13. 13. Automation & Electrical Systems Long tradition of separate roles, separate domains in the plant, separate requirements. Many commonalities in system requirements: high reliability and availability, safety, etc. When you look at most people’s depictions of a DCS/PAS, the don’t take power management into account. account Business Business Planning & Supply Business Process Work Transactions C a Chain Management a age e t Processes Production Production Production Production S95.01 Definition Capability Plan Information Definition Collaborative Manufacturing Production Automation System Work Management Processes P Transactions Production Management S88 Structures Real-time Continuous Batch Logic Control & Events Sensors, Actuators, and L Logical Devices L F F F L L P T T F L F L 13 © ARC Advisory Group
  14. 14. Power & Electrical are Part of ProductionResources in CPS Enterprise/Business Operations Inbound Supply Chain CRM & Logistics Operations Management a age e Collaborative Production R&D, Shipping, Product/Plant Environment Outbound Design and Supply Chain Production Engineering & Logistics Resources Process Automation Power & Electrical 14 © ARC Advisory Group
  15. 15. Collaborative Power And Control Solutions♦ C-PACS articulate the convergence of multiple disciplines on a common platform♦ C-PACS specify functions under a single environment♦ C-PACS promote the value of the common communications infrastructure♦ C-PACS recognize the value of standards in automation♦ C-PACS demonstrate the importance of a single power, and control platform 15 © ARC Advisory Group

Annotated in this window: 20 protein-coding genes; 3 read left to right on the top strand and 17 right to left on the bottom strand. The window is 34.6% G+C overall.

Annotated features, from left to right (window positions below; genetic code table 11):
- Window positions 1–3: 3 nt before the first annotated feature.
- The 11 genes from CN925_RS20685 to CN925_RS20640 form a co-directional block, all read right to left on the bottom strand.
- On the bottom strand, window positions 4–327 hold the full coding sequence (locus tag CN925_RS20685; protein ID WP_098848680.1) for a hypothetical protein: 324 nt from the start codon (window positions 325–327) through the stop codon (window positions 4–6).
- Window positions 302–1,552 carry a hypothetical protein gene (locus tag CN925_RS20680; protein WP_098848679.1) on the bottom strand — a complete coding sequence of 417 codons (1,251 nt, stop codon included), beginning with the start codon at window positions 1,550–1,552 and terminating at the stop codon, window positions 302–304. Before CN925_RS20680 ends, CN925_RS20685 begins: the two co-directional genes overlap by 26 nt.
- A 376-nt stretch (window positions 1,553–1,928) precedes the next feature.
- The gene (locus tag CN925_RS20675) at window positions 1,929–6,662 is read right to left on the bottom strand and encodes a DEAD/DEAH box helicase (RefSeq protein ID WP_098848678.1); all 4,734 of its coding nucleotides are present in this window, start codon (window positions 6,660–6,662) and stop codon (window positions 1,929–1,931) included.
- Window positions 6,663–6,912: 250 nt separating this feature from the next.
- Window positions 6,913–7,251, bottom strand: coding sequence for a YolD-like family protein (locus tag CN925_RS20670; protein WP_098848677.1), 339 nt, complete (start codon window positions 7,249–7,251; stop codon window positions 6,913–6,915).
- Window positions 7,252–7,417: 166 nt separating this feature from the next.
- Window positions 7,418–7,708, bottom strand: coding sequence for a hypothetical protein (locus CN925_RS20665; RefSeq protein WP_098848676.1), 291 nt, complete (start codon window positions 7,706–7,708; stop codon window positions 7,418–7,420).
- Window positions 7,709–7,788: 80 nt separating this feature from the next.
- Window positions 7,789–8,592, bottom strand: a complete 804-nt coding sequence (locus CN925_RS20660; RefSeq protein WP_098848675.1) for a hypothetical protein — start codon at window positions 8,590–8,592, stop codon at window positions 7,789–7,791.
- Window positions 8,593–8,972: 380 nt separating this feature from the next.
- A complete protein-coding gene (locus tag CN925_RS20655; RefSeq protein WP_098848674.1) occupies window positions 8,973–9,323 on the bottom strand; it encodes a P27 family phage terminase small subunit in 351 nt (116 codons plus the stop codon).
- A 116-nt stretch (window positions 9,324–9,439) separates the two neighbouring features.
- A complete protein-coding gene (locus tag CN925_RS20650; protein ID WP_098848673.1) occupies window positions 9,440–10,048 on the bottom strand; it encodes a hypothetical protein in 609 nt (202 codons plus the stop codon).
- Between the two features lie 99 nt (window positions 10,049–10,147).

16. 16. C-PACS – The Foundation for CMM Business Process Components Enterprise E t i Supply Ch i M S l Chain Management Business Systems Processes Product Lifecycle ManagementService-Based ISA 95 Work Fl W k Flow Service-Based I f t t S i B d Infrastructure Architecture Models Operations Management Factory Mfg Ops & Factory Operations O ti Production Production Automation Systems & Processes Processes Services Product Production Definition Management Control & Device OPC-UA Networks: Real-Time POWER: Power Meters, Circuit Breakers, Transfer PACS Switches, Intelligent Motor Control Centers,… C-P Automation: Motor Drives, Logic, Motion, HMI, Sensors, Actuators,… 16 © ARC Advisory Group
  17. 17. C-PACS Model Device Control Network Network Logic HMI Logic Process HMI Control Motion Power Common Development Common Tagging & Platform & C fi Pl tf Configuration ti Single Database Tools Process Motion Power Control Networks Motion M i Domain Specific Solutions Are Converging i ifi l i i to Improve Performance 17 © ARC Advisory Group
  18. 18. Business Value of Integrated PowerManagement and Automation Systems In many cases the potential savings can equal 10 percent of total power consumption This can equal the entire amount of power a plant purchases from outside electricity generating sources You could be selling power back to the grid! Again, value goes beyond cost of energy – integrated power and automation gives improved visibility into entire scope of plant operations that leads to improved early event detection, increased reliability Process Industries are particularly heavy power users (see heating applications in total industrial power consumption) so the opportunity is quite large oppo y q g In many cases this is unexplored territory and there are a lot of opportunities that immediately present themselves Large investments are not required to realize benefits g q 18 © ARC Advisory Group
  19. 19. Integrated Power and Automation is Enabledby IEC 61850 IEC 61850 is an Ethernet based solution that has the capability to provide tight integration between Automation and Power systems. IEC 61850 does for protection and process measurement in a substation what fieldbus is substation, doing for process control and multivendor device standardization. Enhanced diagnostics. 19 © ARC Advisory Group
  20. 20. IEC 61850 Brings Power of Digital Networkingto Power Management 20 © ARC Advisory Group